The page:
Tesla’s Nevada Gigafactory is quite a place—since its 2014 opening, the company has invested $6.2 billion in the region, and the 5.4-million-square-foot, 11,000-employee facility has produced some 7.3 billion battery cells, 1.5 million battery packs and 3.6 million drive units.
Now Tesla has announced plans to invest an additional $3.6 billion, hire 3,000 more team members, and add two new major operations at the site: one to build 4680-format battery cells at an annual capacity of 100 GWh (enough for around 1.5 million electric vehicles); and another to build the new Tesla Semi electric Class 8 truck.
Tesla originally announced that the expansion would consist of “two new factories,” but CEO Elon Musk has now made it clear that the plan is to build out the existing Gigafactory building to its originally-planned dimensions in order to accommodate the new cell and Semi production.
According to Benchmark Mineral Intelligence, Tesla’s total annual battery capacity could be as much as 439 GWh by the end of the decade, nipping at the heels of China’s BYD, the world’s largest EV battery producer with some 546 GWh of forecast capacity. (Elon has been talking much bigger numbers—500 GWh a year in Nevada and 1,000 GWh total).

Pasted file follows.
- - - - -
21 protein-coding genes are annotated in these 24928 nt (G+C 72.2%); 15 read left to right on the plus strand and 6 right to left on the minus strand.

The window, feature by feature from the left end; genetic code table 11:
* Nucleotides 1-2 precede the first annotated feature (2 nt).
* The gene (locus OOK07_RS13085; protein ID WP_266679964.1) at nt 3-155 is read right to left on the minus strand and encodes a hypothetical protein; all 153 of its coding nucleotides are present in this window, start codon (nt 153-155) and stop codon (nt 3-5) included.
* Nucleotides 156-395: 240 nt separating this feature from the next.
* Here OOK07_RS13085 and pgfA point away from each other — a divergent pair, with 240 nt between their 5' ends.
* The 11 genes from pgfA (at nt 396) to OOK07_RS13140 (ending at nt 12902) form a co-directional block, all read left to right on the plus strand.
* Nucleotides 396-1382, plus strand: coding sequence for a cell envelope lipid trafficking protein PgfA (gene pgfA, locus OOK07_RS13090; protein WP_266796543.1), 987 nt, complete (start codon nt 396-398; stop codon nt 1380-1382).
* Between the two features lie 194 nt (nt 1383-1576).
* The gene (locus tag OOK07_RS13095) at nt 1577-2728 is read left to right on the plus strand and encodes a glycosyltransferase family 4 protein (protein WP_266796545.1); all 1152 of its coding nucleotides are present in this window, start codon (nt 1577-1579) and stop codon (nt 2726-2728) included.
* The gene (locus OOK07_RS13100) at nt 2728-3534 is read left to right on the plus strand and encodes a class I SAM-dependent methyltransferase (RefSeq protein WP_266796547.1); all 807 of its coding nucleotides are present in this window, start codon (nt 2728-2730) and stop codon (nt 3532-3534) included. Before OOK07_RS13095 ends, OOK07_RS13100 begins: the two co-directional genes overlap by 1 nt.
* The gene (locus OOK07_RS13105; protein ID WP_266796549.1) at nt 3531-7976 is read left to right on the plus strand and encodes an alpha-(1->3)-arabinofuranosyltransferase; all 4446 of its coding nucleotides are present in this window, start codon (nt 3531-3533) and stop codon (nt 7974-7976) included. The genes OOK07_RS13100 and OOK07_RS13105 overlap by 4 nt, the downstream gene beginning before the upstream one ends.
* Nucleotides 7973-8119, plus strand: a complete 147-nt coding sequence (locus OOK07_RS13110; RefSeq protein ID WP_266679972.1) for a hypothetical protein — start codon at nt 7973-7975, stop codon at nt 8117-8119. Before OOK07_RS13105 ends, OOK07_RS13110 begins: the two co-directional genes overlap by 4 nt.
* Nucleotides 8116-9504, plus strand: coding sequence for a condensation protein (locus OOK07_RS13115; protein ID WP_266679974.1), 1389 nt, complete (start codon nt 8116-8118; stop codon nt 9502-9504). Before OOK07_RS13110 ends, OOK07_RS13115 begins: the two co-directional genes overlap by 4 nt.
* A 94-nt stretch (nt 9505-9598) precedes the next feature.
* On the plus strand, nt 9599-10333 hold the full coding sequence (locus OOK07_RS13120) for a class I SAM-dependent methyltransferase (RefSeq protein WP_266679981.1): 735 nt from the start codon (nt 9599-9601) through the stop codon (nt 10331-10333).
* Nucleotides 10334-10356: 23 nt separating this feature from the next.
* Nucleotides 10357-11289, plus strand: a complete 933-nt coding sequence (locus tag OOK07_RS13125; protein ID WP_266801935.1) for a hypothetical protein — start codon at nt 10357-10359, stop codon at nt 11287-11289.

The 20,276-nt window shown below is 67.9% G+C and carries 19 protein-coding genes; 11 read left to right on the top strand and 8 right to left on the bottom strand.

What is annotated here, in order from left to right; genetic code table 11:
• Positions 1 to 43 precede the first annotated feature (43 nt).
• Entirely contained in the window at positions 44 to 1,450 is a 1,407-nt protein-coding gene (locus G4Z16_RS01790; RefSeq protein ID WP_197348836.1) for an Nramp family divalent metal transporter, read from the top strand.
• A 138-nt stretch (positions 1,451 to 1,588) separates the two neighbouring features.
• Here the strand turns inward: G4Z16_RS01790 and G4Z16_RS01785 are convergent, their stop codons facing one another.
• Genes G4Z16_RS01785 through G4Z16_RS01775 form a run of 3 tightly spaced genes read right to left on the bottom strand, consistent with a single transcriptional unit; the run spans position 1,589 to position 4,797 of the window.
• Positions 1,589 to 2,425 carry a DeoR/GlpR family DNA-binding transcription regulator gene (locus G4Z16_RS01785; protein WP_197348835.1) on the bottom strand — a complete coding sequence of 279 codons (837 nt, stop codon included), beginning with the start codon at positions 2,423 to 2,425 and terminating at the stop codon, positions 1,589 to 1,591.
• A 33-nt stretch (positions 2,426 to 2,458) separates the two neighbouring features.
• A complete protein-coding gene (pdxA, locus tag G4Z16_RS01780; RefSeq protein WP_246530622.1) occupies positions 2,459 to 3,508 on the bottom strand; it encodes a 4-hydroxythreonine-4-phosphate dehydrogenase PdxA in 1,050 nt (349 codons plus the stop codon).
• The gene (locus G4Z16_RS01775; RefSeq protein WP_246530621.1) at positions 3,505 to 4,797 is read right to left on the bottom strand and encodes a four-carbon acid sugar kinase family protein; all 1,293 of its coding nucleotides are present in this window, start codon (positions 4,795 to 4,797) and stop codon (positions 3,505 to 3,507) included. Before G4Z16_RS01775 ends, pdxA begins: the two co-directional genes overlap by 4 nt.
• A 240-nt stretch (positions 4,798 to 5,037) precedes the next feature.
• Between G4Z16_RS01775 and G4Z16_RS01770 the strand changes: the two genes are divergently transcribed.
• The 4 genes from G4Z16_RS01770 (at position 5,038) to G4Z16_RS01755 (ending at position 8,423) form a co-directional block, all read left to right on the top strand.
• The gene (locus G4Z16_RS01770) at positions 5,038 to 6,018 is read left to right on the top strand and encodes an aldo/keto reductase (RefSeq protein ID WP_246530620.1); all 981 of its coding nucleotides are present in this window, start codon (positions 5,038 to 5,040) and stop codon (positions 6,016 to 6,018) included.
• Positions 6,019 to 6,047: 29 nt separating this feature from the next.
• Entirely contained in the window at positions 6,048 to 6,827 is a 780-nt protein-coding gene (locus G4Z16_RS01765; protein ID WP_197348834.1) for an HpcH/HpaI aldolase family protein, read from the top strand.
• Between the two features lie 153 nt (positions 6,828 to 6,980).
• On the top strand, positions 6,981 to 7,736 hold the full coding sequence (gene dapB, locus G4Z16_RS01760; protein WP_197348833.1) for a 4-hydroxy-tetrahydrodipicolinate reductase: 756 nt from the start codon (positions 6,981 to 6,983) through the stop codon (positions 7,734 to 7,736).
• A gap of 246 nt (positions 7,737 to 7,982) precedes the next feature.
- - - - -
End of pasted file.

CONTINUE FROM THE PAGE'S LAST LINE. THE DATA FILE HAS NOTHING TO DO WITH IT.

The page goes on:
Tesla has been increasing production of its 4680 cells in California and in Texas, tripling production in the third quarter of last year from the previous quarter. Benchmark believes the company’s goal is to bring its cell-level cost down to $70 per kWh.
“Tesla has prioritized the ramp-up of US-based cell capacity over the past year, having previously made the decision to move battery manufacturing equipment from Giga Berlin to its facility in Austin, Texas,” said Benchmark Analyst Evan Hartley. “This new expansion plan in Nevada signifies a continued focus on domestic cell production.”
It’s unclear whether Panasonic, which currently makes battery cells at Tesla’s Nevada Gig, will be involved in the next round of expansion.
Meanwhile, Tesla’s earnings announcement for Q4 2022 brought the news of the company’s “best year ever on every level” (the stock market seems to have gotten the memo several months late). In 2022, Tesla delivered over 1.3 million cars and achieved a stellar 17% operating margin.
“On a full-year basis, revenue increased over 50%, operating income doubled, free cash flows increased over 50%, and our margins remained industry-leading,” said CFO Zach Kirkhorn.